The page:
HSBC faces a massive fine for failing to properly implement anti-money laundering controls in the US, following an explosive hearing in which the bank's head of compliance for around a decade, David Bagley, resigned in front of the Senate.
The Senate's subcommittee on investigates had focused  on five areas of abuse by the bank:
- "Servicing High Risk Affiliates". HSBC’s US subsidiary, HBUS, took some responsibilities from its Mexican one, and "treated it as a low risk client, despite its location in a country facing money laundering and drug trafficking challenges", as the Senate put it. As just one example of a red flag which ought to have been raised, the Mexican bank shipped $7bn in physical U.S. dollars to HBUS from 2007 to 2008, outstripping banks even twice its size. The Senate alleges that HSBC should have known that this money was likely to come from drug sales.
- "Circumventing OFAC [Office of Foreign Assets Control] Safeguards". Non-American HSBC subsidiaries actively circumvented government-imposed safeguards "designed to block transactions involving terrorists, drug lords, and rogue regimes", by, for example, sending "nearly 25,000 transactions involving $19.4 billion" through HBUS accounts over seven years without disclosing those transactions’ links to Iran.
- "Disregarding Terrorist Financing Links". The Senate argues that HBUS shouldn't have been banking in Saudi Arabia and Bangladesh due to the high volume of terrorism-related financing that occurs there.
- "Clearing Suspicious Bulk Travelers Checks". Over four years, HSBC cleared $29m in "obviously suspicious" travelers cheques for an unnamed Japanese bank, for the aid of Russians "who claimed to be in the used car business".
- "Offering Bearer Share Accounts". HSBC offered thousands of accounts to companies which practice "bearer share dealing", where the equity in the company is legally owned by whoever holds ("bears") the share certificate. For obvious reasons, these stocks are hugely useful for money laundering because their ownership can be transferred without creating any sort of trail.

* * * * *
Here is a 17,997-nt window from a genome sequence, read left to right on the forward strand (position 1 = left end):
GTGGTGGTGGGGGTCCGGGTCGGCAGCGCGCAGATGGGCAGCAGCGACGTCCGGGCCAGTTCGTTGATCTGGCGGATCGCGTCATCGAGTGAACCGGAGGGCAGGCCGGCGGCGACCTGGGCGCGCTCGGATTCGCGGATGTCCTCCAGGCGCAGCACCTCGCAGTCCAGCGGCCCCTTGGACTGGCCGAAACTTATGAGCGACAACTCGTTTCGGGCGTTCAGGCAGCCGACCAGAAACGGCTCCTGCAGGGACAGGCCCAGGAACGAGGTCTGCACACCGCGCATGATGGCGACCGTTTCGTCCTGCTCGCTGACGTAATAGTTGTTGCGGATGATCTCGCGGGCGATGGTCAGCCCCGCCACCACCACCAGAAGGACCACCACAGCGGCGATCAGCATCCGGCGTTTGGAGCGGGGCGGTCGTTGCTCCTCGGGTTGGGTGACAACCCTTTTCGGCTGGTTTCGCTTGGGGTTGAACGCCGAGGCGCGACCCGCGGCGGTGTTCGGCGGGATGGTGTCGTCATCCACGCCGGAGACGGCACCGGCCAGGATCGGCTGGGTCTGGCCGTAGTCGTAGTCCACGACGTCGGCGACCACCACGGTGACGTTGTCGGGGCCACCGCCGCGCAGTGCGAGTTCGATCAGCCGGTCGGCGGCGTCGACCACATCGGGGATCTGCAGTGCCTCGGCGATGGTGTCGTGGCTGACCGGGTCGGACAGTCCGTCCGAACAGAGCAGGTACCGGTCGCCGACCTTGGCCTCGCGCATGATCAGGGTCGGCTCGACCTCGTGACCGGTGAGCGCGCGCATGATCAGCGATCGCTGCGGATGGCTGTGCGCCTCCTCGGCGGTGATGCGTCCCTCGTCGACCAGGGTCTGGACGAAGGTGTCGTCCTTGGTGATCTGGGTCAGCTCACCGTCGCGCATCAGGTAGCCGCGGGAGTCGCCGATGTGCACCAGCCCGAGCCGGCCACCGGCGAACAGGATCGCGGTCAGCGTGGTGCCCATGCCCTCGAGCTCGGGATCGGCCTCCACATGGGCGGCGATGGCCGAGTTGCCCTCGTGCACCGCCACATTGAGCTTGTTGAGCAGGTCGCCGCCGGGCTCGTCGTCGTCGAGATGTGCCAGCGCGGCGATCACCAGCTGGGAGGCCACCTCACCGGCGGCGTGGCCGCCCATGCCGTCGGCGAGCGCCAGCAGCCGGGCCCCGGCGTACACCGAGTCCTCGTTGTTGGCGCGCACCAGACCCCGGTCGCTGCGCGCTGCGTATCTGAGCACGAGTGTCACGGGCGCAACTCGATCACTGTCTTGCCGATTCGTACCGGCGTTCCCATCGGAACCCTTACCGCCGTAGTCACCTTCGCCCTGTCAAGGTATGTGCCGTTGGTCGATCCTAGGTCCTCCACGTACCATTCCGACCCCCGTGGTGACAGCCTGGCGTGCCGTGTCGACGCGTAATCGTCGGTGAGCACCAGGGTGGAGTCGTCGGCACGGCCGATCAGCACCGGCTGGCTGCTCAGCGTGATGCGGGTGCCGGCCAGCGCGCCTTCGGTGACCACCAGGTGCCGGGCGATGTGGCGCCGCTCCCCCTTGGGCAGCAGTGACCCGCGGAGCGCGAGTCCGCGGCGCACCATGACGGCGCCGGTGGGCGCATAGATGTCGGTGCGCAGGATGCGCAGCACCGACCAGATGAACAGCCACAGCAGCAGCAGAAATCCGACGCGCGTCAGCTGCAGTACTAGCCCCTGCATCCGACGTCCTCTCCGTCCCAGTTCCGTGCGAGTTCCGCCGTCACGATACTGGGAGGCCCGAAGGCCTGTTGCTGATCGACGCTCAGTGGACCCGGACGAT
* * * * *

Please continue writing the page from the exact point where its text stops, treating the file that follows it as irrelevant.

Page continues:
On the one hand, it is impossible to actually say whether or not HSBC engaged in money laundering themselves. The circumstantial evidence makes it seem highly likely that customers of theirs did, and their failure to perform proper checks means that those customers got away with it for much longer than they ought to, but it remains unclear if HSBC actually knew that they were doing it.
Of course, what HSBC did know is that they weren't properly checking. And if you want to allow something without actually allowing it, the best way to do so is loudly announce "I'll just be closing my eyes and sticking my fingers in my ears for the next five minutes, and I certainly wouldn't want anyone to do anything illegal in that time".
Just like the Libor scandal, most of what HSBC is in trouble for actually happened half a decade ago. The bank itself was aware of problems with its Mexican subsidiary in 2007, when it sent in a high-level executive, Paul Thurston, to clear up the mess, but its taken a full decade for the Senate's investigations to bear fruit. Now that they have broken cover, though, HSBC is in for a rough ride indeed.